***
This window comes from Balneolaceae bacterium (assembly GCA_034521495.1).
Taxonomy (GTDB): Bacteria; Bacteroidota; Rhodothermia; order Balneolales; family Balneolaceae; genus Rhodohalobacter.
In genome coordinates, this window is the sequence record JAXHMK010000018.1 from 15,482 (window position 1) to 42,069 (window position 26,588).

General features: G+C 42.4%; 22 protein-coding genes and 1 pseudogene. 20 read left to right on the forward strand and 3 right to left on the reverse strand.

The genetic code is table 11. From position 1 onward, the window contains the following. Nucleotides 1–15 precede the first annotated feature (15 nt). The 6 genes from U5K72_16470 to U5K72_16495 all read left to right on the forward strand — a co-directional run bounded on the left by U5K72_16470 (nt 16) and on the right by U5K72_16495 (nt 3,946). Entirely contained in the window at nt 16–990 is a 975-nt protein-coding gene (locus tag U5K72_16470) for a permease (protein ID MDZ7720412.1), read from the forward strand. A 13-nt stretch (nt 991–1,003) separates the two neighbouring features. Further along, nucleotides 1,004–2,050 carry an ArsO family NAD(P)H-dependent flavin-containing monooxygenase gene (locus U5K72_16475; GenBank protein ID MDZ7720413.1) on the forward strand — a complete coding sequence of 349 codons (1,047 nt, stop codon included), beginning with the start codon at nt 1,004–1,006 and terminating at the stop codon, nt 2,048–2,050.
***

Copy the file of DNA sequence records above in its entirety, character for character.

This window comes from Balneolaceae bacterium (assembly GCA_034521495.1).
Taxonomy (GTDB): Bacteria; Bacteroidota; Rhodothermia; order Balneolales; family Balneolaceae; genus Rhodohalobacter.
In genome coordinates, this window is the sequence record JAXHMK010000018.1 from 15,482 (window position 1) to 42,069 (window position 26,588).

General features: G+C 42.4%; 22 protein-coding genes and 1 pseudogene. 20 read left to right on the forward strand and 3 right to left on the reverse strand.

The genetic code is table 11. From position 1 onward, the window contains the following. Nucleotides 1–15 precede the first annotated feature (15 nt). The 6 genes from U5K72_16470 to U5K72_16495 all read left to right on the forward strand — a co-directional run bounded on the left by U5K72_16470 (nt 16) and on the right by U5K72_16495 (nt 3,946). Entirely contained in the window at nt 16–990 is a 975-nt protein-coding gene (locus tag U5K72_16470) for a permease (protein ID MDZ7720412.1), read from the forward strand. A 13-nt stretch (nt 991–1,003) separates the two neighbouring features. Further along, nucleotides 1,004–2,050 carry an ArsO family NAD(P)H-dependent flavin-containing monooxygenase gene (locus U5K72_16475; GenBank protein ID MDZ7720413.1) on the forward strand — a complete coding sequence of 349 codons (1,047 nt, stop codon included), beginning with the start codon at nt 1,004–1,006 and terminating at the stop codon, nt 2,048–2,050.